Financial industry looking to operational leaders to drive business change
The majority of business leaders in the financial services industry are now eager for their chief operating officers to play a leading role in driving changes in their companies’ business models, according to a recent survey conducted by the Economist Intelligence Unit and sponsored by Broadridge Financial Services. That’s largely because in the current globally connected business context, COOs have more visibility on regulations, evolving market structures and the changing needs of clients.
In a report on the survey results, titled Operations power performance: managing risk and delivering value, Broadridge said its clients -- banks, broker dealers and other institutions across the buy- and sell-side -- are encouraging their COOs to get involved earlier in the process of formulating business strategies. The respondents consisted of 414 financial executives across North America, Europe and the Asia-Pacific region and included leaders in investment management, institutional capital markets and retail markets.
Although the findings don’t directly concern corporate secretaries or other governance professionals (except those working in the financial services industry, who now should make sure they establish or strengthen working relationships with COOs and other key payers in that department), they attest to the more careful attention that institutional investors and other key proxy voters are paying to integrated risk management processes and related governance issues within their own firms. That may indicate how much more scrutiny they are willing to pay to these same processes and policies in the companies in which they invest.
The survey shows that 77 percent of global financial institutions are altering business models due to changes in regulation and market structure and that more than two thirds of respondents see new regulation and governance requirements (35 percent) or changes in market and industry structure (32 percent) as the primary forces driving business transformation, ahead of globalization (17 percent) and technological advances (13 percent).
The survey also finds that 43 percent of financial services executives believe that building processes that integrate risk management, audit trails and compliance processes is the most effective strategy for adapting to stricter regulatory and governance requirements. Another finding is that senior executives now expect operations leaders to initiate proposals to move the company’s broad strategic goals forward. Roughly 84 percent of C-suite level respondents at high-performing companies say this is already happening, versus 69 percent of respondents at less adaptable firms.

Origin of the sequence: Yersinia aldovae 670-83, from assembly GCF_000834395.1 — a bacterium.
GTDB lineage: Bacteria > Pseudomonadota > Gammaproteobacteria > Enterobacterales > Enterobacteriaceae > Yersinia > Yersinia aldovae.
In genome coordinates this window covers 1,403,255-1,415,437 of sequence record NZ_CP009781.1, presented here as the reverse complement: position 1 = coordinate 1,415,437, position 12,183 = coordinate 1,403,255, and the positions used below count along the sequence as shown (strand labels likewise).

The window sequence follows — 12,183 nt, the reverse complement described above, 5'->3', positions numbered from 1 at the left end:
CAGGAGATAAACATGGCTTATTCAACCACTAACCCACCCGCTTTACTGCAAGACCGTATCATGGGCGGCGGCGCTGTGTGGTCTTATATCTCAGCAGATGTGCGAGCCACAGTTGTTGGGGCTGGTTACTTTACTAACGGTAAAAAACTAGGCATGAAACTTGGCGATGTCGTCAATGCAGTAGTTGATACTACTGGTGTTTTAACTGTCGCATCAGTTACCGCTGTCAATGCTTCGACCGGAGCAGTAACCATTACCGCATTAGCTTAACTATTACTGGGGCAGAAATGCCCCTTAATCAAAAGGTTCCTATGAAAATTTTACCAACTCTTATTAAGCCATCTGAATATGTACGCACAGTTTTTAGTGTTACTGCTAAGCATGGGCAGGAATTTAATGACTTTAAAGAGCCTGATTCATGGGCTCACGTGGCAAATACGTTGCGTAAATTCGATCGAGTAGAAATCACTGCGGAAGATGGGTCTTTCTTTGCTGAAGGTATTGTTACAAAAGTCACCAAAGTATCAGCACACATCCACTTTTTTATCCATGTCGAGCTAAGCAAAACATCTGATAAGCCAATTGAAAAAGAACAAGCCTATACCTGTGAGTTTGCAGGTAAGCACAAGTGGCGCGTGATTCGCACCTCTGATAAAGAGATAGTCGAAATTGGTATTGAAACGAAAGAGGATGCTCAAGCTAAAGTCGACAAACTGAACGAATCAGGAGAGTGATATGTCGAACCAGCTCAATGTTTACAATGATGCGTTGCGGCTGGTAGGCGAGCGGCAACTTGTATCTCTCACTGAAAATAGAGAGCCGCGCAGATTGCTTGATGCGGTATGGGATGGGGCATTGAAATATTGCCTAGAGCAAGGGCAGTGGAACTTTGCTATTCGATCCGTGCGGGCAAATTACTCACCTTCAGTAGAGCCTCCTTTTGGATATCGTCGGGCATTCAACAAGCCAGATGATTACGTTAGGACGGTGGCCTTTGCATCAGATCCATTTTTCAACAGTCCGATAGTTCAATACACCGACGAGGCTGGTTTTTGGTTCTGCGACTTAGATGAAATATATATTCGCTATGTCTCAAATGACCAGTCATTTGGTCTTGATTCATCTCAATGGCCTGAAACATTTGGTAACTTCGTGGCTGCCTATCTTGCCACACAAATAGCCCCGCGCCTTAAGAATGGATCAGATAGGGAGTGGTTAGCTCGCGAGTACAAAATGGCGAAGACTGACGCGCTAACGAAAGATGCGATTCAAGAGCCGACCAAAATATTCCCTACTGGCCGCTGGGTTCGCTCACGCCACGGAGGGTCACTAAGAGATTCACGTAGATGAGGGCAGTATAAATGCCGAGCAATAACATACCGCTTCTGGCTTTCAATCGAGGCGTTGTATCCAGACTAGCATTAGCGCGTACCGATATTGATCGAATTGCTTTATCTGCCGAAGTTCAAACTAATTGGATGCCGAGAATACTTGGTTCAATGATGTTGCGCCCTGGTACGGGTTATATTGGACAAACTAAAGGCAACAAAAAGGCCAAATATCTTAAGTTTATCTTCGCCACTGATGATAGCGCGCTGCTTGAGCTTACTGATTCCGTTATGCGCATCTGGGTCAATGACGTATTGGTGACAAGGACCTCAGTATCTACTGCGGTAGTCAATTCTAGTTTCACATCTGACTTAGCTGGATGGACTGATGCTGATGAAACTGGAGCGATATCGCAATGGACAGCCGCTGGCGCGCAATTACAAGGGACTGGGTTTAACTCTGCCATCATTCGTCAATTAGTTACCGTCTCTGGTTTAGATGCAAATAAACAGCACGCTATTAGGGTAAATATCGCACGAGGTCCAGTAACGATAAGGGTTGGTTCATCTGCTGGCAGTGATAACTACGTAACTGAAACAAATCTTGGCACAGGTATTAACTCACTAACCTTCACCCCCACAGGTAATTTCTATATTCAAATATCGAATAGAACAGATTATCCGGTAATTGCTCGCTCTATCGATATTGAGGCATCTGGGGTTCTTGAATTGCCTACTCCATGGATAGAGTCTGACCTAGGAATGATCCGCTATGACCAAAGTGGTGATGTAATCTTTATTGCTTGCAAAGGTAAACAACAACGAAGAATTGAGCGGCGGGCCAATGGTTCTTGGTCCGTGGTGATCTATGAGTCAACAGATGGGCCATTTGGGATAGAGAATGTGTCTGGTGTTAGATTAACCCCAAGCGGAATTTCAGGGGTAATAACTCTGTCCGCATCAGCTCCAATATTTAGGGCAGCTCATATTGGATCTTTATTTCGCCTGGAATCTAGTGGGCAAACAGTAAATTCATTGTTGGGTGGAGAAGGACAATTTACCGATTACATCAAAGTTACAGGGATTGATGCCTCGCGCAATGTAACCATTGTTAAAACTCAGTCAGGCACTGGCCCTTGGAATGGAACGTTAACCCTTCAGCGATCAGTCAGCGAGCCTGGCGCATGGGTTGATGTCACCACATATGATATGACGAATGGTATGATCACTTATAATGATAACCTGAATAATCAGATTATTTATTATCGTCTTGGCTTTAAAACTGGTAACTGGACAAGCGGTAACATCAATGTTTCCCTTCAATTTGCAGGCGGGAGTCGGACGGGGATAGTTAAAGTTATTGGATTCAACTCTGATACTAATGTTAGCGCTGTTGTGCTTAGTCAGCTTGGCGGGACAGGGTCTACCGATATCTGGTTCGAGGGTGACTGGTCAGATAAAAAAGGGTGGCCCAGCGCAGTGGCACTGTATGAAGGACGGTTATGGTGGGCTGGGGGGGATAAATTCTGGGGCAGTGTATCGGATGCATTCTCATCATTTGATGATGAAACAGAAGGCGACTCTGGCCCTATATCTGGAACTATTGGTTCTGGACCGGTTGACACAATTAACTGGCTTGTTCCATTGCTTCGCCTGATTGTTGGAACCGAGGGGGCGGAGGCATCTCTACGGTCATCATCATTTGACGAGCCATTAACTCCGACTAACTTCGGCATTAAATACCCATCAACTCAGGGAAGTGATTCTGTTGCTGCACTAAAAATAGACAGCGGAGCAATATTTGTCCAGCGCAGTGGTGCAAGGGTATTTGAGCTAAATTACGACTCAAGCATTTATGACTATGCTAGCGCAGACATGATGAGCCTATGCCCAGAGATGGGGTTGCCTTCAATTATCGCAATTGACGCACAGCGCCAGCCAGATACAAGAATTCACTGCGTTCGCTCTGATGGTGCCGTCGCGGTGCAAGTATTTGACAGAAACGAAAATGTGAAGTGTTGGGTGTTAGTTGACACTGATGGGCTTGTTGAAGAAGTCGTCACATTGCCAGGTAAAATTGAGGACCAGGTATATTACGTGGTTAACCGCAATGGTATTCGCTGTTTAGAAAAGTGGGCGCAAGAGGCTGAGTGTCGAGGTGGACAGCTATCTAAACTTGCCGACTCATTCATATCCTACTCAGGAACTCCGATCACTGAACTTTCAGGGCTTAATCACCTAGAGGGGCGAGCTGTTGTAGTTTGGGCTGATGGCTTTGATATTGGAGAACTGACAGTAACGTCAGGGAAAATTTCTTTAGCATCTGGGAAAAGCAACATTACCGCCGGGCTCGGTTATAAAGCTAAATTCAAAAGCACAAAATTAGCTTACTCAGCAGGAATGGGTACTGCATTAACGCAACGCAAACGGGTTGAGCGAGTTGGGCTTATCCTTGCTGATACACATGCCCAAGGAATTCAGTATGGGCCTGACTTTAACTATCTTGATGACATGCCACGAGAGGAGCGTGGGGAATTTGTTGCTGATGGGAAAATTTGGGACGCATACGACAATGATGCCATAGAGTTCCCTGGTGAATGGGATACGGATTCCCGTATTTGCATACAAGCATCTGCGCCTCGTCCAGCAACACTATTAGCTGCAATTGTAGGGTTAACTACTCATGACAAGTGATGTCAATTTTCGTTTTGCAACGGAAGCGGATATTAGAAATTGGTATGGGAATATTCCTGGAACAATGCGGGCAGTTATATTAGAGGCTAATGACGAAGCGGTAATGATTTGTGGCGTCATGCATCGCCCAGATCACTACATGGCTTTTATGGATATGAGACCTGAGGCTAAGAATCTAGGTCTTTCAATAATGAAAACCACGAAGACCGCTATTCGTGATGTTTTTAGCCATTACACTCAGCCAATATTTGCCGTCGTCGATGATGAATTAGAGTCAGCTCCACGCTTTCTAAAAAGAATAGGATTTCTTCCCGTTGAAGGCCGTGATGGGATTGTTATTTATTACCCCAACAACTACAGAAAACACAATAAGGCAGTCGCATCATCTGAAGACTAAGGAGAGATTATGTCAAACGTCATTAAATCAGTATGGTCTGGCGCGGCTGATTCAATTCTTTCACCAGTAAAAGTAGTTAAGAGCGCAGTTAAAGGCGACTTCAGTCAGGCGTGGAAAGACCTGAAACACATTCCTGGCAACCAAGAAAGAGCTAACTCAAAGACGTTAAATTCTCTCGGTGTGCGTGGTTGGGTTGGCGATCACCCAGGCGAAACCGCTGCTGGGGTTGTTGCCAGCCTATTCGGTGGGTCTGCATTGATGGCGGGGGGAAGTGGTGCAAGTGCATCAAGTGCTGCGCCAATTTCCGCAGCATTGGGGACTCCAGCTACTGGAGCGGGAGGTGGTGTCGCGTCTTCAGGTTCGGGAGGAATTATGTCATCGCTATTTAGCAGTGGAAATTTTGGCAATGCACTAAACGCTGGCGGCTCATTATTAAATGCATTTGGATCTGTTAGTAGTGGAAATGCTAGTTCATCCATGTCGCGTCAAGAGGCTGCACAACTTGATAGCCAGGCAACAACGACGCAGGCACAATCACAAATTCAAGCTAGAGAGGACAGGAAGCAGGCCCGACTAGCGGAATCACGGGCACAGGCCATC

Managing risk was deemed the most critical way to respond to global challenges by 39 percent of respondents, followed by investment in product differentiation and innovation and meeting increasing customer demands, both named by 34 percent of respondents. Twenty-six-percent of those polled see establishing operational standards and controls as a priority.
Financial institutions ‘want to make sure they have control over process. They want much more standardization and [are asking] How do I have best practices and Who can help me adhere to bests practices?’ says Tim McConnell, managing director at Broadridge.
‘We’re seeing our client constituents have a more collaborative, much more informed approach as all stakeholders come together,’ he says. ‘These changes are not just incremental. With so much happening so fast, [leaders are saying] Let’s look at the whole business transformation [and ask] are we in the right markets, are we trading the right asset classes?’ The chief operating officer is being used more to execute changes, with leaders pushing for a greater investment in technology today in the hopes of transforming their businesses for longer term growth, he adds.